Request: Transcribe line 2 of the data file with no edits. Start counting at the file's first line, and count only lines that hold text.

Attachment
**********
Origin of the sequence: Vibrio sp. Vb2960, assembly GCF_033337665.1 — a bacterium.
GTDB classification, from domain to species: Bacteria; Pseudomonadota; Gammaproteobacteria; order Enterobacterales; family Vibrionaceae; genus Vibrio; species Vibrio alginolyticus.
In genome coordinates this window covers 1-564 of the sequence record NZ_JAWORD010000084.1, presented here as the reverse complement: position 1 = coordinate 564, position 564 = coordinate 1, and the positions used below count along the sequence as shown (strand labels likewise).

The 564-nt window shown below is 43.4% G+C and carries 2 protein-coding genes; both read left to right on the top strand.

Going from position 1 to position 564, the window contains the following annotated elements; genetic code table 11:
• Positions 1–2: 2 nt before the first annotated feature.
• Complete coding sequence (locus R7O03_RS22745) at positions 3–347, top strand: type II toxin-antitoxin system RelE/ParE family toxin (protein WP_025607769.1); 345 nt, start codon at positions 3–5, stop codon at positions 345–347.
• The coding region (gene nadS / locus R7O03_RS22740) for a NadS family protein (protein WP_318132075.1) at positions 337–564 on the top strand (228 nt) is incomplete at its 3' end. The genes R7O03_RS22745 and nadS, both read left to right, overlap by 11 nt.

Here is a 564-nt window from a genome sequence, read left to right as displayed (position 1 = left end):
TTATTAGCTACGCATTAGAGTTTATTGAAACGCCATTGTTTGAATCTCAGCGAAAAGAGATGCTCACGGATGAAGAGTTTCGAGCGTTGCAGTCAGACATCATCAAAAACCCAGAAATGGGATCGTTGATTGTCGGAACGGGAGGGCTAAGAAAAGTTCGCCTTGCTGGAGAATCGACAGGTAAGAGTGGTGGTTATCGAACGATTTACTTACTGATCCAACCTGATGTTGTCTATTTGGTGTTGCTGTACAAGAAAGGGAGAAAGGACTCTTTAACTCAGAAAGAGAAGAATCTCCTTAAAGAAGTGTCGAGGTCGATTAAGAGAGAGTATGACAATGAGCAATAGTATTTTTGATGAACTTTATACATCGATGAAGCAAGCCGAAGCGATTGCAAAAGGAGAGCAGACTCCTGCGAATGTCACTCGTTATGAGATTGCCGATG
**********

GTDB classification, from domain to species: Bacteria; Pseudomonadota; Gammaproteobacteria; order Enterobacterales; family Vibrionaceae; genus Vibrio; species Vibrio alginolyticus.